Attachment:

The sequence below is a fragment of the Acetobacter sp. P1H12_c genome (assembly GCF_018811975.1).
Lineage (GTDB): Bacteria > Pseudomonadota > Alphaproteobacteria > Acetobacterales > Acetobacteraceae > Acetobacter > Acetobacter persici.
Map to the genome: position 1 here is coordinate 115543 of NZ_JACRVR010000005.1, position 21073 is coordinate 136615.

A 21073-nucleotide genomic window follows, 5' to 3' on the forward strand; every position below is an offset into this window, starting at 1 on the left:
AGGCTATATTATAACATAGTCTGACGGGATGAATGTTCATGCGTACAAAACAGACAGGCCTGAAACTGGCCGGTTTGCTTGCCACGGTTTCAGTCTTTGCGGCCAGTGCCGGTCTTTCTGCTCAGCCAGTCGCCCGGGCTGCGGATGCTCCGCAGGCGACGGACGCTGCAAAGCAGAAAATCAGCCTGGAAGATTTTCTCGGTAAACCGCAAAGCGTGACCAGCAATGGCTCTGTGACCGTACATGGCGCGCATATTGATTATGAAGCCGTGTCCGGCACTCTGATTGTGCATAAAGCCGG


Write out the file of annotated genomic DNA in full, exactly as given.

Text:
The sequence below is a fragment of the Acetobacter sp. P1H12_c genome (assembly GCF_018811975.1).
Lineage (GTDB): Bacteria > Pseudomonadota > Alphaproteobacteria > Acetobacterales > Acetobacteraceae > Acetobacter > Acetobacter persici.
Map to the genome: position 1 here is coordinate 115543 of NZ_JACRVR010000005.1, position 21073 is coordinate 136615.

A 21073-nucleotide genomic window follows, 5' to 3' on the forward strand; every position below is an offset into this window, starting at 1 on the left:
AGGCTATATTATAACATAGTCTGACGGGATGAATGTTCATGCGTACAAAACAGACAGGCCTGAAACTGGCCGGTTTGCTTGCCACGGTTTCAGTCTTTGCGGCCAGTGCCGGTCTTTCTGCTCAGCCAGTCGCCCGGGCTGCGGATGCTCCGCAGGCGACGGACGCTGCAAAGCAGAAAATCAGCCTGGAAGATTTTCTCGGTAAACCGCAAAGCGTGACCAGCAATGGCTCTGTGACCGTACATGGCGCGCATATTGATTATGAAGCCGTGTCCGGCACTCTGATTGTGCATAAAGCCGG